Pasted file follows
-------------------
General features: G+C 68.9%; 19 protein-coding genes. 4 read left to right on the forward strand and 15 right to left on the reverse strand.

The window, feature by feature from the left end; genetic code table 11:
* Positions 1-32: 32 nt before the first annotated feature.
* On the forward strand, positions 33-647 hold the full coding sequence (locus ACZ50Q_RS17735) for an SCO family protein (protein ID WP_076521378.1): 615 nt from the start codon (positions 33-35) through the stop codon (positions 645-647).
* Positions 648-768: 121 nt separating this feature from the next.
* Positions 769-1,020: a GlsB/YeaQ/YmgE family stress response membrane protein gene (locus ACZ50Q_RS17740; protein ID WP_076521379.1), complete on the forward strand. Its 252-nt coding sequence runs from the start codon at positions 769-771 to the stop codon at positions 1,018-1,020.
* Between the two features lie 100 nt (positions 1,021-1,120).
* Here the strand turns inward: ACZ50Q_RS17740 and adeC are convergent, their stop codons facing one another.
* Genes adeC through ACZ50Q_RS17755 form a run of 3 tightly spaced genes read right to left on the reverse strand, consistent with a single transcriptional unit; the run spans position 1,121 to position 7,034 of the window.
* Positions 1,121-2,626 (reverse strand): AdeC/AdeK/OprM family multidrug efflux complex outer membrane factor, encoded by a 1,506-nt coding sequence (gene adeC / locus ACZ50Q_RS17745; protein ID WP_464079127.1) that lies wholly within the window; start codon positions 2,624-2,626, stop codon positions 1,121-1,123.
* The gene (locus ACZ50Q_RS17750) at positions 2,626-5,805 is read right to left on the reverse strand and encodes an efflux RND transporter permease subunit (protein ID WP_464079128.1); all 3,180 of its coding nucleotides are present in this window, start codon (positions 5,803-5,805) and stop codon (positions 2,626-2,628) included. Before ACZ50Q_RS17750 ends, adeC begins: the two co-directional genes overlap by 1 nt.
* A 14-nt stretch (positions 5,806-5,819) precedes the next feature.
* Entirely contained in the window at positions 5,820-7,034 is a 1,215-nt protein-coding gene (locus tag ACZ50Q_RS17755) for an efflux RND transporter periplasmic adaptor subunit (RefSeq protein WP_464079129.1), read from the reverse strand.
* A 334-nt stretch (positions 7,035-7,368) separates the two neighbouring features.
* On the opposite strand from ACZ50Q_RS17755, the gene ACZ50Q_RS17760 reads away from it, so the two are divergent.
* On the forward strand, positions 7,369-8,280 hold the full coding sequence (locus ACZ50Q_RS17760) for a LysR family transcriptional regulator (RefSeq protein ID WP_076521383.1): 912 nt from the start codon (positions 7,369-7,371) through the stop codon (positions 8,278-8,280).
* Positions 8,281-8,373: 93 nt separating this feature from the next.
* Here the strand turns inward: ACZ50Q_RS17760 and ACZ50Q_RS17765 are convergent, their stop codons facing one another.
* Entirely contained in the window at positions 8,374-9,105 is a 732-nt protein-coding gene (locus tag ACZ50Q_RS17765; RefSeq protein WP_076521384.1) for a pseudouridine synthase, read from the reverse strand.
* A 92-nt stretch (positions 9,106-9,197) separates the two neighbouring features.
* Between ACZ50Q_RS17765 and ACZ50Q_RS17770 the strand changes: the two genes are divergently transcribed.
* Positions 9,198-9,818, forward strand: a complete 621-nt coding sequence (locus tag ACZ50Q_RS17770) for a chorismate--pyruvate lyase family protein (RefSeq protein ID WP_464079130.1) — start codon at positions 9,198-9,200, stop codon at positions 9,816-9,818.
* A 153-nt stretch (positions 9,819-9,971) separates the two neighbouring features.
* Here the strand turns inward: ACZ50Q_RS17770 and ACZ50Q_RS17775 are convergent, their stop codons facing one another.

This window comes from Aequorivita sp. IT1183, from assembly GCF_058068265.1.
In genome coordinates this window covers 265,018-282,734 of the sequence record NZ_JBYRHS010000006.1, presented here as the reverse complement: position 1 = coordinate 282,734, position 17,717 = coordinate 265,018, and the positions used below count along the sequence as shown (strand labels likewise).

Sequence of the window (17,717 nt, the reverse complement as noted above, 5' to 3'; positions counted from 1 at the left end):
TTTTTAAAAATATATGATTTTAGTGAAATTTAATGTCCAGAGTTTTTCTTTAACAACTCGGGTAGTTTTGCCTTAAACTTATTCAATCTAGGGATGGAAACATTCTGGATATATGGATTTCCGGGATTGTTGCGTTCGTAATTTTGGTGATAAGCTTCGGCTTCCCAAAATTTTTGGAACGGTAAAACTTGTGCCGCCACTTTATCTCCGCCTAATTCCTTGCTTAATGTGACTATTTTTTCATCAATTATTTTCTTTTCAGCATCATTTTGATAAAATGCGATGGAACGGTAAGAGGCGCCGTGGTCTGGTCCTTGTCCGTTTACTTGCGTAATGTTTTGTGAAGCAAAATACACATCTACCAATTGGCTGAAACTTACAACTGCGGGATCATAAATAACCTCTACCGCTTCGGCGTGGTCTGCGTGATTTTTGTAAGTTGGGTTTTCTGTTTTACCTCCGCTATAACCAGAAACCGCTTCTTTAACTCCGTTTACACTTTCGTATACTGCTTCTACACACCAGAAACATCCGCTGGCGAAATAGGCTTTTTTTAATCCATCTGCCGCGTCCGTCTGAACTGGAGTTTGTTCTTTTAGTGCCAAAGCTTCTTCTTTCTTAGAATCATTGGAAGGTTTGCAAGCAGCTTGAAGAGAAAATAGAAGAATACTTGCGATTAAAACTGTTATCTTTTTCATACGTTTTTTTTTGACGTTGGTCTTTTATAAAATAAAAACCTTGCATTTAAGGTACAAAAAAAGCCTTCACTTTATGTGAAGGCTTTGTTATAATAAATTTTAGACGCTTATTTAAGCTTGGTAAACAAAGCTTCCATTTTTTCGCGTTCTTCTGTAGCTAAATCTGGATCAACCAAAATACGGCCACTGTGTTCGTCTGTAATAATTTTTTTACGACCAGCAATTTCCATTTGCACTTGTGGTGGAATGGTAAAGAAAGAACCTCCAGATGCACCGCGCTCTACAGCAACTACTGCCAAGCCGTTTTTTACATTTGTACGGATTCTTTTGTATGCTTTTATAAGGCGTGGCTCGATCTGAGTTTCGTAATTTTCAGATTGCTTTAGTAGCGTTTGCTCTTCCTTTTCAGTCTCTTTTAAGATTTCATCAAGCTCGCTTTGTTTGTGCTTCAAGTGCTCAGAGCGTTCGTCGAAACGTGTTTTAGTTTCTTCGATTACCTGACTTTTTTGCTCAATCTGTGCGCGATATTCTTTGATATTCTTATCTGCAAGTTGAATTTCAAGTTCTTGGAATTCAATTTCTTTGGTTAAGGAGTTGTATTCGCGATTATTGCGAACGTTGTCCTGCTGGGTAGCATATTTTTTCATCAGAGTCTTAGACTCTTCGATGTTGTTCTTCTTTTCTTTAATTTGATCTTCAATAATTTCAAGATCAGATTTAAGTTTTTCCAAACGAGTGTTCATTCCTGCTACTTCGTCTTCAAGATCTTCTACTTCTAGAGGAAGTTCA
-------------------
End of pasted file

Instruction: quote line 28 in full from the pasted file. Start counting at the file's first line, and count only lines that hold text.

TTTTTAAAAATATATGATTTTAGTGAAATTTAATGTCCAGAGTTTTTCTTTAACAACTCGGGTAGTTTTGCCTTAAACTTATTCAATCTAGGGATGGAAACATTCTGGATATATGGATTTCCGGGATTGTTGCGTTCGTAATTTTGGTGATAAGCTTCGGCTTCCCAAAATTTTTGGAACGGTAAAACTTGTGCCGCCACTTTATCTCCGCCTAATTCCTTGCTTAATGTGACTATTTTTTCATCAATTATTTTCTTTTCAGCATCATTTTGATAAAATGCGATGGAACGGTAAGAGGCGCCGTGGTCTGGTCCTTGTCCGTTTACTTGCGTAATGTTTTGTGAAGCAAAATACACATCTACCAATTGGCTGAAACTTACAACTGCGGGATCATAAATAACCTCTACCGCTTCGGCGTGGTCTGCGTGATTTTTGTAAGTTGGGTTTTCTGTTTTACCTCCGCTATAACCAGAAACCGCTTCTTTAACTCCGTTTACACTTTCGTATACTGCTTCTACACACCAGAAACATCCGCTGGCGAAATAGGCTTTTTTTAATCCATCTGCCGCGTCCGTCTGAACTGGAGTTTGTTCTTTTAGTGCCAAAGCTTCTTCTTTCTTAGAATCATTGGAAGGTTTGCAAGCAGCTTGAAGAGAAAATAGAAGAATACTTGCGATTAAAACTGTTATCTTTTTCATACGTTTTTTTTTGACGTTGGTCTTTTATAAAATAAAAACCTTGCATTTAAGGTACAAAAAAAGCCTTCACTTTATGTGAAGGCTTTGTTATAATAAATTTTAGACGCTTATTTAAGCTTGGTAAACAAAGCTTCCATTTTTTCGCGTTCTTCTGTAGCTAAATCTGGATCAACCAAAATACGGCCACTGTGTTCGTCTGTAATAATTTTTTTACGACCAGCAATTTCCATTTGCACTTGTGGTGGAATGGTAAAGAAAGAACCTCCAGATGCACCGCGCTCTACAGCAACTACTGCCAAGCCGTTTTTTACATTTGTACGGATTCTTTTGTATGCTTTTATAAGGCGTGGCTCGATCTGAGTTTCGTAATTTTCAGATTGCTTTAGTAGCGTTTGCTCTTCCTTTTCAGTCTCTTTTAAGATTTCATCAAGCTCGCTTTGTTTGTGCTTCAAGTGCTCAGAGCGTTCGTCGAAACGTGTTTTAGTTTCTTCGATTACCTGACTTTTTTGCTCAATCTGTGCGCGATATTCTTTGATATTCTTATCTGCAAGTTGAATTTCAAGTTCTTGGAATTCAATTTCTTTGGTTAAGGAGTTGTATTCGCGATTATTGCGAACGTTGTCCTGCTGGGTAGCATATTTTTTCATCAGAGTCTTAGACTCTTCGATGTTGTTCTTCTTTTCTTTAATTTGATCTTCAATAATTTCAAGATCAGATTTAAGTTTTTCCAAACGAGTGTTCATTCCTGCTACTTCGTCTTCAAGATCTTCTACTTCTAGAGGAAGTTCA